Societe Generale sounded an upbeat note on grain and soybean futures – foreseeing the US corn yield falling short of lofty expectations, while low wheat prices prompt a drop in sowings beneath levels already at a 46-year low.
The bank made small downgrades to forecasts for quarter-average prices of Chicago corn and soybean futures, with bigger cuts, of up to $0.56 a bushel, to expectations for wheat futures.
However, even after the cuts, the bank’s estimates were above the level investors are pricing in, especially for soybeans for which it forecast front futures averaging $10.34 a bushel in the last three months of 2016, and staying above $10 a bushel for at least the next year.
November 2016 futures were trading on Thursday at $9.81 ¼ a bushel.
For corn, spot futures were seen averaging $3.50 a bushel in the last quarter of this year, ahead of the $3.34 ¾ a bushel December futures were trading at.
Wheat futures were forecast averaging $4.21 a bushel for the quarter, ahead of the $4.03 a bushel being priced in by December futures.
Corn ear ‘inconsistencies’
SocGen analyst Rajesh Singla said that hopes for higher corn prices reflected in part expectations that US farmers “may refrain from selling at or below $3.20 a bushel” – an opinion in line with that of many other observers.
Separately, Richard Feltes at Chicago-based RJ O’Brien, Richard Feltes said that “commentators continue to report that farmer will sell soybeans and hold corn” at the forthcoming harvest, encouraged by the relatively weak price of the oilseed.
However, SocGen also restated a forecast for a US corn yield of 170 bushels per acre –a figure which, while strong, would come in below the 175.1 bushels per acre expected by the US Department of Agriculture.
“We noticed inconsistencies in corn’s ear development in most of the corn fields,” Mr Singla said, referring to his findings as a member of the Pro Farmer crop tour late last month.
US corn supplies should also be sapped by strong exports – fuelled by prices which “are lowest in the world”, and with reduced competition from Brazil, after the South American country’s disappointing safrinha corn harvest.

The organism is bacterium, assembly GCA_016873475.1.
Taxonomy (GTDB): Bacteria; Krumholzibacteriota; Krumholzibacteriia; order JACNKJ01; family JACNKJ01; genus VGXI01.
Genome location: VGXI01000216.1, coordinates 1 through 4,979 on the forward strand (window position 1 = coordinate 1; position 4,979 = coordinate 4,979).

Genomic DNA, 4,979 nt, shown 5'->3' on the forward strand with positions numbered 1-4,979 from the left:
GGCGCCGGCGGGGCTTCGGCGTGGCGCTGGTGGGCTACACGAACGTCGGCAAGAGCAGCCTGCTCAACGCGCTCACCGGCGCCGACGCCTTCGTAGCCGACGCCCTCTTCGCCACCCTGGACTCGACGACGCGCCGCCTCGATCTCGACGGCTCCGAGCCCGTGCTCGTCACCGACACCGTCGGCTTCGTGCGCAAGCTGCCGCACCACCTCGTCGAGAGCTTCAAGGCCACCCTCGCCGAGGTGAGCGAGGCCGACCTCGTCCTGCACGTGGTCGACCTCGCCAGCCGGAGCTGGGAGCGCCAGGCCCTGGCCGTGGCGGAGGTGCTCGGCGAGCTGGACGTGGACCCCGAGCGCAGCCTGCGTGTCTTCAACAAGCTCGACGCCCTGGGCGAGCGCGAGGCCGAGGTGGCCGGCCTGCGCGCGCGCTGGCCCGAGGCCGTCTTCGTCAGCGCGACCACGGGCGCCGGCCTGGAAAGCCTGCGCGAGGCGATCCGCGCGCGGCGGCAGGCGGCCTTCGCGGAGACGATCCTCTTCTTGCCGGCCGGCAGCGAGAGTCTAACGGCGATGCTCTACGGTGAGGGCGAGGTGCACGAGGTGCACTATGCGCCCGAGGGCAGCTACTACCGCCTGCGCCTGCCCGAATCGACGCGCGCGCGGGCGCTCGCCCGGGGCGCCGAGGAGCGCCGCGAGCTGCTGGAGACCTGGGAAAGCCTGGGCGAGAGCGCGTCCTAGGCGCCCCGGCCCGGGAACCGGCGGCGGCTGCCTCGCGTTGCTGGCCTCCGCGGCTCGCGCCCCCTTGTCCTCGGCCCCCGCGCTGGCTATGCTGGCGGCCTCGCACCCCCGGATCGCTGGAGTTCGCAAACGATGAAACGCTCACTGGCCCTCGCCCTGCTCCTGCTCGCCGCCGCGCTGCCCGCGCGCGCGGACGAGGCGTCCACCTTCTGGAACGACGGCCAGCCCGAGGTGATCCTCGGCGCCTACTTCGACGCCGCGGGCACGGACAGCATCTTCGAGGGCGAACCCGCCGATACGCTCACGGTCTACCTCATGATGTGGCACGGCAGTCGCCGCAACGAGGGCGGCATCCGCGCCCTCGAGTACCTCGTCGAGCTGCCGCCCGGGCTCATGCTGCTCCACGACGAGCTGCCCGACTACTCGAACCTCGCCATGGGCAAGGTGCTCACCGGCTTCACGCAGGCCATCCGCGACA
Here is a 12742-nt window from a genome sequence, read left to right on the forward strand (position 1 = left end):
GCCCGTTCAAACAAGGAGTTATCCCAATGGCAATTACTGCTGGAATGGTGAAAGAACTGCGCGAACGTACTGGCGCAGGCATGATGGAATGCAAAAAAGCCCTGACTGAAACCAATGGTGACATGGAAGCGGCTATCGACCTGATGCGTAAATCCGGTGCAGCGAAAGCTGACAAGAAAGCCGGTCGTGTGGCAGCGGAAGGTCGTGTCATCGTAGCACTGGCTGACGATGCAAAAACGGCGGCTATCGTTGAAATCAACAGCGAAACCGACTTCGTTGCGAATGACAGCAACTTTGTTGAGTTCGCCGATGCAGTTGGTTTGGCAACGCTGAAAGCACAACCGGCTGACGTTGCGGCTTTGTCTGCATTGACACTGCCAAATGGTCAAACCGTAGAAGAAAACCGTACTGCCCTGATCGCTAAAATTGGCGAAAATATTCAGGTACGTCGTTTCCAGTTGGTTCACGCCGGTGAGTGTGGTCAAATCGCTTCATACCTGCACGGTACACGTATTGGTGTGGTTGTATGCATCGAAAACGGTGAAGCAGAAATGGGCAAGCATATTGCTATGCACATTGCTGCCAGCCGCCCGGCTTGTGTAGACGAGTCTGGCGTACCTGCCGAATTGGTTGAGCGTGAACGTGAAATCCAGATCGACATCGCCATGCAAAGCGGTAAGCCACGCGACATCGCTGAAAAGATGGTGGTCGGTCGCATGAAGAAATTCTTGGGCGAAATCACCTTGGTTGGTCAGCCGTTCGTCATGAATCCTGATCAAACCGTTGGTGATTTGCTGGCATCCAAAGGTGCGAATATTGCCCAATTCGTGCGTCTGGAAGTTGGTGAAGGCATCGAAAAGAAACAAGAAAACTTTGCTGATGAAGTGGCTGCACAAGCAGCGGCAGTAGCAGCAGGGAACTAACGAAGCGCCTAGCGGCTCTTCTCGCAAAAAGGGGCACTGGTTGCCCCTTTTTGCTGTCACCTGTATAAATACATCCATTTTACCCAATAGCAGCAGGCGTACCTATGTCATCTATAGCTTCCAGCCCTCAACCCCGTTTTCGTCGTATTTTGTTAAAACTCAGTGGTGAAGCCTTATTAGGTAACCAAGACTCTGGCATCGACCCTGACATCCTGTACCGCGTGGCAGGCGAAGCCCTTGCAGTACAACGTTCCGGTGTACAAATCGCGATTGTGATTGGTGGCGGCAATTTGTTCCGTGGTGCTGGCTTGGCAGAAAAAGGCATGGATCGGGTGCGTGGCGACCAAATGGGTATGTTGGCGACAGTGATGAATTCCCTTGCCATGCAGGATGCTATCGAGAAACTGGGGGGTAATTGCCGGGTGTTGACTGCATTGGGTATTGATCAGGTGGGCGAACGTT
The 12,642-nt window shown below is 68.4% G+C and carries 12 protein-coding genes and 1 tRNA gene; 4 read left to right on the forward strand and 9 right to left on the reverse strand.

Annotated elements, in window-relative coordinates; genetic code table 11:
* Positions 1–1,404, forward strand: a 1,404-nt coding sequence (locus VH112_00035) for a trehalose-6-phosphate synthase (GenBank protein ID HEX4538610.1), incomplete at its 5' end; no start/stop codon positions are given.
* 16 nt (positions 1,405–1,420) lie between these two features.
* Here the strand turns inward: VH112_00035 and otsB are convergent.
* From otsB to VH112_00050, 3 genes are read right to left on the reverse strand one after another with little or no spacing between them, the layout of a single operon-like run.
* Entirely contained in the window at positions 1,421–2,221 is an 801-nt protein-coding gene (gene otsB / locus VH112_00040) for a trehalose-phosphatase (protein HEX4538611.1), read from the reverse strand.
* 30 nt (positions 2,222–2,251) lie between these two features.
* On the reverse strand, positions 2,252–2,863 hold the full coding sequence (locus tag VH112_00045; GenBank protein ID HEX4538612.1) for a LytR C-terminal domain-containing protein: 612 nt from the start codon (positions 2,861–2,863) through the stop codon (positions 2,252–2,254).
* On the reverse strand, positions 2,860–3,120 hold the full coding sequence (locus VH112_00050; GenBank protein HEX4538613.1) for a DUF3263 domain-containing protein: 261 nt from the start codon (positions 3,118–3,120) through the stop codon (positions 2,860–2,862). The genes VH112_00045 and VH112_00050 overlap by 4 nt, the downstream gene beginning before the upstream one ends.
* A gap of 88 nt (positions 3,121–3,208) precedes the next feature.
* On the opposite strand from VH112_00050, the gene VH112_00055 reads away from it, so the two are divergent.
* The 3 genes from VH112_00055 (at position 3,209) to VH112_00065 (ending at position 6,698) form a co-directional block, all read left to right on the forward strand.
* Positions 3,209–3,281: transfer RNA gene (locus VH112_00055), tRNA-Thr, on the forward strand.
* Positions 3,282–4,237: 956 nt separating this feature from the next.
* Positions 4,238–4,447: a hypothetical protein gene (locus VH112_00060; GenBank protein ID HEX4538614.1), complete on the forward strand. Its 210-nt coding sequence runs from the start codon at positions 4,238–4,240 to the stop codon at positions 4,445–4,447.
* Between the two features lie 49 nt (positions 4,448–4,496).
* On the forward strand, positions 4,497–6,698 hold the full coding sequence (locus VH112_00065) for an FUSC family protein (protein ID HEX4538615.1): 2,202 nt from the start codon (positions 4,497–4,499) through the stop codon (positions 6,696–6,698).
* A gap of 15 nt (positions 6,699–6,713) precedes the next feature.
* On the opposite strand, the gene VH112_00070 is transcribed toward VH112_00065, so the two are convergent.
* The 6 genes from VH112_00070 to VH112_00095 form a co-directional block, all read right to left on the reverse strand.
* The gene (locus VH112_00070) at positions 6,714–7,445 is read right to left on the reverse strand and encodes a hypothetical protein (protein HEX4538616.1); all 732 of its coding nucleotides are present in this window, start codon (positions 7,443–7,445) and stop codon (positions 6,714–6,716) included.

SocGen pegged US corn stocks at the close of 2016-17 at 2.13bn bushels, some 280m bushels below the official USDA forecast.
‘Sowings to fall’
For wheat, the bank flagged the potential for price support from prospects of a likely cut in US wheat sowings for the 2017 harvest, and a retreat in yields from this year’s elevated levels.
“US farmers should continue to reduce planting as prices are likely to remain below their cost of production,” Mr Singla said.
US wheat sowings, at 50.82m acres for the 2016 harvest, were already the lowest since 1970, with the 36.54m acres planted with winter crop the weakest in more than a century.
Mr Singla said that price expectations might have been higher were it not for the headwind of a stronger dollar, which cuts the competitiveness of dollar-denominated exports, and the likelihood of a revival in output next year in the European Union, the top producer.
Still, SocGen saved its most upbeat comment for soybeans, saying it had a “bullish view” on futures in the oilseed, which it termed a “value buy”.
The call was based largely on expectations of US soybean exports beating official estimates both for 2015-16 and 2016-17, meaning the country’s stocks will end the new season at 293m bushels, nearly 40m bushels below the official USDA forecast.
“We see limited potential for soybean acreage growth in Brazil, the largest exporter of soybean, due to the severe recession and tight credit situation in the country,” Mr Singla said.
“The stagnant acreage growth in Latin America, and stronger demand growth from China during 2016-17, should enable US soybean farmers to gain market share from their Latin American counterparts.
(Source – http://www.agrimoney.com/news/socgen-foresees-rises-in-grain-futures-terms-soy-a-value-buy–9913.html)